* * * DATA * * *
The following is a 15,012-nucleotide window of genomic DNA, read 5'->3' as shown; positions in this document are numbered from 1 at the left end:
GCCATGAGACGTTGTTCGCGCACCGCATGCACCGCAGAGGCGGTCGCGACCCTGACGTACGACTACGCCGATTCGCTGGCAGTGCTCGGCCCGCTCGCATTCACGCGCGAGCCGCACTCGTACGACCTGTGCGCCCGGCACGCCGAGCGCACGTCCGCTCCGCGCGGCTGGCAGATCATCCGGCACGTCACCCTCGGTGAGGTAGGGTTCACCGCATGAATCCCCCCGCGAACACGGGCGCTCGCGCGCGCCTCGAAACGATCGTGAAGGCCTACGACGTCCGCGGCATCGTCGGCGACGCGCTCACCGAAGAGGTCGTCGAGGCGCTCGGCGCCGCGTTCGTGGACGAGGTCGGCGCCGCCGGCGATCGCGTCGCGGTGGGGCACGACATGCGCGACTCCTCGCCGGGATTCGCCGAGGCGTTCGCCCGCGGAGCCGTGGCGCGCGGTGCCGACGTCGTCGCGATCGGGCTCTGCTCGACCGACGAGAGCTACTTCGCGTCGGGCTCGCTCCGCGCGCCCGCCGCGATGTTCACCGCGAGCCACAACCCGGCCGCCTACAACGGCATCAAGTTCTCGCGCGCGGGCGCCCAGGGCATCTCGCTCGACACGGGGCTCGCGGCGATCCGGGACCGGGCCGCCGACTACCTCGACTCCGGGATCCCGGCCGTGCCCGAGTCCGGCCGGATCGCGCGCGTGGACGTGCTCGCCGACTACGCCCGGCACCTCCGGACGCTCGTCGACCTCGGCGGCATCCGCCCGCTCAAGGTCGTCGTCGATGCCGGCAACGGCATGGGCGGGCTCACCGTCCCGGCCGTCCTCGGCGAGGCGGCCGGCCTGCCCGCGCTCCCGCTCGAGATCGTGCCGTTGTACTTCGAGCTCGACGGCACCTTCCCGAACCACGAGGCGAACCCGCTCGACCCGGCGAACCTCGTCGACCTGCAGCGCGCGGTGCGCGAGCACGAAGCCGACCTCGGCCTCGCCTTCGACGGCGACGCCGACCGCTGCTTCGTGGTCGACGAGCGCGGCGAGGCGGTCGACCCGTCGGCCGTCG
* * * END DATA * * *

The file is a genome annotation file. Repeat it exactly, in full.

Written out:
The following is a 15,012-nucleotide window of genomic DNA, read 5'->3' as shown; positions in this document are numbered from 1 at the left end:
GCCATGAGACGTTGTTCGCGCACCGCATGCACCGCAGAGGCGGTCGCGACCCTGACGTACGACTACGCCGATTCGCTGGCAGTGCTCGGCCCGCTCGCATTCACGCGCGAGCCGCACTCGTACGACCTGTGCGCCCGGCACGCCGAGCGCACGTCCGCTCCGCGCGGCTGGCAGATCATCCGGCACGTCACCCTCGGTGAGGTAGGGTTCACCGCATGAATCCCCCCGCGAACACGGGCGCTCGCGCGCGCCTCGAAACGATCGTGAAGGCCTACGACGTCCGCGGCATCGTCGGCGACGCGCTCACCGAAGAGGTCGTCGAGGCGCTCGGCGCCGCGTTCGTGGACGAGGTCGGCGCCGCCGGCGATCGCGTCGCGGTGGGGCACGACATGCGCGACTCCTCGCCGGGATTCGCCGAGGCGTTCGCCCGCGGAGCCGTGGCGCGCGGTGCCGACGTCGTCGCGATCGGGCTCTGCTCGACCGACGAGAGCTACTTCGCGTCGGGCTCGCTCCGCGCGCCCGCCGCGATGTTCACCGCGAGCCACAACCCGGCCGCCTACAACGGCATCAAGTTCTCGCGCGCGGGCGCCCAGGGCATCTCGCTCGACACGGGGCTCGCGGCGATCCGGGACCGGGCCGCCGACTACCTCGACTCCGGGATCCCGGCCGTGCCCGAGTCCGGCCGGATCGCGCGCGTGGACGTGCTCGCCGACTACGCCCGGCACCTCCGGACGCTCGTCGACCTCGGCGGCATCCGCCCGCTCAAGGTCGTCGTCGATGCCGGCAACGGCATGGGCGGGCTCACCGTCCCGGCCGTCCTCGGCGAGGCGGCCGGCCTGCCCGCGCTCCCGCTCGAGATCGTGCCGTTGTACTTCGAGCTCGACGGCACCTTCCCGAACCACGAGGCGAACCCGCTCGACCCGGCGAACCTCGTCGACCTGCAGCGCGCGGTGCGCGAGCACGAAGCCGACCTCGGCCTCGCCTTCGACGGCGACGCCGACCGCTGCTTCGTGGTCGACGAGCGCGGCGAGGCGGTCGACCCGTCGGCCGTCG